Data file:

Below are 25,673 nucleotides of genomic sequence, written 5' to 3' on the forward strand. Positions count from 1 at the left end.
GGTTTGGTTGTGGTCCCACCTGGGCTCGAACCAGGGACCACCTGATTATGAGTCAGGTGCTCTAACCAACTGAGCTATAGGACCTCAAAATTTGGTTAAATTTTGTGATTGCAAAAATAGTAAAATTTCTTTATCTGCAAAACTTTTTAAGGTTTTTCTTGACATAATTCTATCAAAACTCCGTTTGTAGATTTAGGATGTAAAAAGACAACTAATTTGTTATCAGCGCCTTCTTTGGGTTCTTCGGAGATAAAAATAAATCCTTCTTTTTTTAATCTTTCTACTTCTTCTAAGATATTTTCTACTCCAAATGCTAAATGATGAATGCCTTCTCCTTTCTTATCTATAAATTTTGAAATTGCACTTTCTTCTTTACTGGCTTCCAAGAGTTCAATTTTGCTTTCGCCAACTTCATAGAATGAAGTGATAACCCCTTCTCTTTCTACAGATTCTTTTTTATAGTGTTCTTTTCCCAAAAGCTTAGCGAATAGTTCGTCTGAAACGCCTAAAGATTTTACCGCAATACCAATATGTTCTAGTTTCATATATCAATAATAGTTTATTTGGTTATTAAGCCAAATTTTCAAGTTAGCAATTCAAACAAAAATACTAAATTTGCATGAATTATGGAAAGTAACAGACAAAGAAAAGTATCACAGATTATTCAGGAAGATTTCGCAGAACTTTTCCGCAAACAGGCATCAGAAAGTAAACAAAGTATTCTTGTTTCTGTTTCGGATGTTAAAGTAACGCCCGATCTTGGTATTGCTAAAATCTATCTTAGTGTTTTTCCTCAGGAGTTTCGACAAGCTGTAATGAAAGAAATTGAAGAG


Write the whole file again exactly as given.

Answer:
Below are 25,673 nucleotides of genomic sequence, written 5' to 3' on the forward strand. Positions count from 1 at the left end.
GGTTTGGTTGTGGTCCCACCTGGGCTCGAACCAGGGACCACCTGATTATGAGTCAGGTGCTCTAACCAACTGAGCTATAGGACCTCAAAATTTGGTTAAATTTTGTGATTGCAAAAATAGTAAAATTTCTTTATCTGCAAAACTTTTTAAGGTTTTTCTTGACATAATTCTATCAAAACTCCGTTTGTAGATTTAGGATGTAAAAAGACAACTAATTTGTTATCAGCGCCTTCTTTGGGTTCTTCGGAGATAAAAATAAATCCTTCTTTTTTTAATCTTTCTACTTCTTCTAAGATATTTTCTACTCCAAATGCTAAATGATGAATGCCTTCTCCTTTCTTATCTATAAATTTTGAAATTGCACTTTCTTCTTTACTGGCTTCCAAGAGTTCAATTTTGCTTTCGCCAACTTCATAGAATGAAGTGATAACCCCTTCTCTTTCTACAGATTCTTTTTTATAGTGTTCTTTTCCCAAAAGCTTAGCGAATAGTTCGTCTGAAACGCCTAAAGATTTTACCGCAATACCAATATGTTCTAGTTTCATATATCAATAATAGTTTATTTGGTTATTAAGCCAAATTTTCAAGTTAGCAATTCAAACAAAAATACTAAATTTGCATGAATTATGGAAAGTAACAGACAAAGAAAAGTATCACAGATTATTCAGGAAGATTTCGCAGAACTTTTCCGCAAACAGGCATCAGAAAGTAAACAAAGTATTCTTGTTTCTGTTTCGGATGTTAAAGTAACGCCCGATCTTGGTATTGCTAAAATCTATCTTAGTGTTTTTCCTCAGGAGTTTCGACAAGCTGTAATGAAAGAAATTGAAGAG